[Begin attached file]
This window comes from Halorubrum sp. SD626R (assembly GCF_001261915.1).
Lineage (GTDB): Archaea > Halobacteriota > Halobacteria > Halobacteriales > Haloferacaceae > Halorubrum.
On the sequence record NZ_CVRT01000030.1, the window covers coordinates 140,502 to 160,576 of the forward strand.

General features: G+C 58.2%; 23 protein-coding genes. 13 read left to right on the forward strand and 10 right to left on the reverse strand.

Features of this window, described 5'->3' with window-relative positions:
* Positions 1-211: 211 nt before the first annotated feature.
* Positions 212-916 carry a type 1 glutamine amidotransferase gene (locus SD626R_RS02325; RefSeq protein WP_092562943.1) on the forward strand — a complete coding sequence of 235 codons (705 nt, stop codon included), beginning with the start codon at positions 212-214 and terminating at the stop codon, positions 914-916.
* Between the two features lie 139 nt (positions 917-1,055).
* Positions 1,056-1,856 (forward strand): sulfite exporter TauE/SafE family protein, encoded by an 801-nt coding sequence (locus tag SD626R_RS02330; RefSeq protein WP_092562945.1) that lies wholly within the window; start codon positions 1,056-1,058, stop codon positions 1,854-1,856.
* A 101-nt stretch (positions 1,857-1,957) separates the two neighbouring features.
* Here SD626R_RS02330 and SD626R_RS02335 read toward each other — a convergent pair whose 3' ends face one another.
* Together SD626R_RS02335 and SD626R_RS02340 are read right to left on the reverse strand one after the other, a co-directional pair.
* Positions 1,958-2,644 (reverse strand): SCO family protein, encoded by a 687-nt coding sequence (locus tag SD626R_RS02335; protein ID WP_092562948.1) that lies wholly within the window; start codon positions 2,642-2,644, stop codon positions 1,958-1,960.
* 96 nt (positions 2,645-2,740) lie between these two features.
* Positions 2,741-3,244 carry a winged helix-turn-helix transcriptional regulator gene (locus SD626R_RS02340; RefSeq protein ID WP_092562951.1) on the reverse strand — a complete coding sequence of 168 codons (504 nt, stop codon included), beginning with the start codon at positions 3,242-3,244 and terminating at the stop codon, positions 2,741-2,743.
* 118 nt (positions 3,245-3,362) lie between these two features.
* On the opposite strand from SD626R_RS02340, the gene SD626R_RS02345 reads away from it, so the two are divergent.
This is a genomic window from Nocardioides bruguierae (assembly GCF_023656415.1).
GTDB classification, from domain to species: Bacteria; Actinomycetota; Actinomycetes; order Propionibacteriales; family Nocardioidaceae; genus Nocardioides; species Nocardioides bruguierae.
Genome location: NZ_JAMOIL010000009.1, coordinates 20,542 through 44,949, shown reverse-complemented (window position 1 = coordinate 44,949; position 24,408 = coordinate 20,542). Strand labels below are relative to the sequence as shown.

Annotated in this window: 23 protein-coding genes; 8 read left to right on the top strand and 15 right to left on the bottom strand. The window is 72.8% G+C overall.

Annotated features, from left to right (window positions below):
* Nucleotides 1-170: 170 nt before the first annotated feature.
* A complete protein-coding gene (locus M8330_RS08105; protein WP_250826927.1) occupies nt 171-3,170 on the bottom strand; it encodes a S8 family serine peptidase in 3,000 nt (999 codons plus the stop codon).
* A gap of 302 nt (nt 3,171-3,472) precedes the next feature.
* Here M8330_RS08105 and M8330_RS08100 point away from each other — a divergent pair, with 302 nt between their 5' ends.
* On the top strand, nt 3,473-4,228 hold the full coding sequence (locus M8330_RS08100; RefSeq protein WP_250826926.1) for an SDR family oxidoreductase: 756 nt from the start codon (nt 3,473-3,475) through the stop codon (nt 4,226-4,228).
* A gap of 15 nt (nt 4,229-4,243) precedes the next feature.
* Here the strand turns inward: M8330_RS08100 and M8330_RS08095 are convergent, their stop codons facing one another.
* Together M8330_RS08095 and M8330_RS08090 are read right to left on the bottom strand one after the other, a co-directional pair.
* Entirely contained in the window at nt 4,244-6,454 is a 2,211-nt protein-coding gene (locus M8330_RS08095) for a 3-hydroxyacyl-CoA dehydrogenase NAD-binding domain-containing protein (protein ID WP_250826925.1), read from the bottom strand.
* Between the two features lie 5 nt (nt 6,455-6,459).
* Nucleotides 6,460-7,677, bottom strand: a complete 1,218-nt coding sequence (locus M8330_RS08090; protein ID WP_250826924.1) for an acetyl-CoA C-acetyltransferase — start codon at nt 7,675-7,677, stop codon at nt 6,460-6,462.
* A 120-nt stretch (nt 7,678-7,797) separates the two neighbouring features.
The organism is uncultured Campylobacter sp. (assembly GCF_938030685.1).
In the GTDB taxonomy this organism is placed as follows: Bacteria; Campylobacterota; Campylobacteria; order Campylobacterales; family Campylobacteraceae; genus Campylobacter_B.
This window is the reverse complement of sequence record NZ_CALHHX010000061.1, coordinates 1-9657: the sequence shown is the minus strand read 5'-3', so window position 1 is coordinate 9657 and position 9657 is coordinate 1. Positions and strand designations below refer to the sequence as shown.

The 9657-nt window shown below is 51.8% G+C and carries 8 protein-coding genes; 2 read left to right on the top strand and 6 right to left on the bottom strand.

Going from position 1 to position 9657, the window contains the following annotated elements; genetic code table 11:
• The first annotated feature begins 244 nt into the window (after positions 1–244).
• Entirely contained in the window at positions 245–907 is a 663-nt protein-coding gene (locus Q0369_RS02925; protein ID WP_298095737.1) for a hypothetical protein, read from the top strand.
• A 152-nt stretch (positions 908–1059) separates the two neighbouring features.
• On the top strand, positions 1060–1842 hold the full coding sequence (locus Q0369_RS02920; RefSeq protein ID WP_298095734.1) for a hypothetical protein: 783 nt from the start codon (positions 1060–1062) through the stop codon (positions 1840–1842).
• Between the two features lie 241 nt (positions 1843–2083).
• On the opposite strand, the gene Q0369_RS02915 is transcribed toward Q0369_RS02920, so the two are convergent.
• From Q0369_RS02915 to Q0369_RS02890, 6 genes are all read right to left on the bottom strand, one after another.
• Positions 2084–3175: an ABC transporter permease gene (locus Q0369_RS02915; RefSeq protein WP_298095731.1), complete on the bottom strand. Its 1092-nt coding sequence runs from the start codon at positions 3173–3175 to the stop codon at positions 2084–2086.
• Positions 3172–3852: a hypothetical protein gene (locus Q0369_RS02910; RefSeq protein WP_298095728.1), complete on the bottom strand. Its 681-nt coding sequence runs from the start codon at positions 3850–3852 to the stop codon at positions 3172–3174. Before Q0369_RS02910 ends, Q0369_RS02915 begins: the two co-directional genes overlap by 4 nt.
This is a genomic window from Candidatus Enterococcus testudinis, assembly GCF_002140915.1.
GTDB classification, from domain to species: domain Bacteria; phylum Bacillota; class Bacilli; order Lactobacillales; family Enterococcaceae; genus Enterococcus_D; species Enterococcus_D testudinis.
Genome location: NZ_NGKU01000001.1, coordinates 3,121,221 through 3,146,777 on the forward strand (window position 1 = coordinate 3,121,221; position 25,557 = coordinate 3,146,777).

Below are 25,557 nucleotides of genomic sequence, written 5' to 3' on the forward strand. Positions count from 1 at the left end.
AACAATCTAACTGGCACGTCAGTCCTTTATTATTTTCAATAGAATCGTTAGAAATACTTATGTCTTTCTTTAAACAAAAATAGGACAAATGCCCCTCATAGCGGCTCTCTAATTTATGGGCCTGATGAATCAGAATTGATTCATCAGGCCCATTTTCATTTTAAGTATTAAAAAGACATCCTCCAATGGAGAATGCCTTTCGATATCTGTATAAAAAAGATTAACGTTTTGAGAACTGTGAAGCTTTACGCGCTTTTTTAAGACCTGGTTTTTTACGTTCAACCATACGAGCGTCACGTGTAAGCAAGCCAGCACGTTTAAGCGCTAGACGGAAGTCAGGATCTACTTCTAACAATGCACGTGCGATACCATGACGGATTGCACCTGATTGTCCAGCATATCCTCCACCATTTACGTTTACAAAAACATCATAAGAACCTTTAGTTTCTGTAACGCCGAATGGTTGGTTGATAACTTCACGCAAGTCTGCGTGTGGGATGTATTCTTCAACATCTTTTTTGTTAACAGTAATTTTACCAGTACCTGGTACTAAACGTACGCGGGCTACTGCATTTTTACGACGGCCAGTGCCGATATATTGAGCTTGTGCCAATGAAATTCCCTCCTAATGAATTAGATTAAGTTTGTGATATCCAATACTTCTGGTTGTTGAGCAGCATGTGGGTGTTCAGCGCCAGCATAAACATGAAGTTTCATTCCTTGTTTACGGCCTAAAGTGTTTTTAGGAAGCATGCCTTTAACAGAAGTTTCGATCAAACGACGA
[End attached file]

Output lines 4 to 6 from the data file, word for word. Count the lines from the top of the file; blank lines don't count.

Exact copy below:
General features: G+C 58.2%; 23 protein-coding genes. 13 read left to right on the forward strand and 10 right to left on the reverse strand.

Features of this window, described 5'->3' with window-relative positions:
* Positions 1-211: 211 nt before the first annotated feature.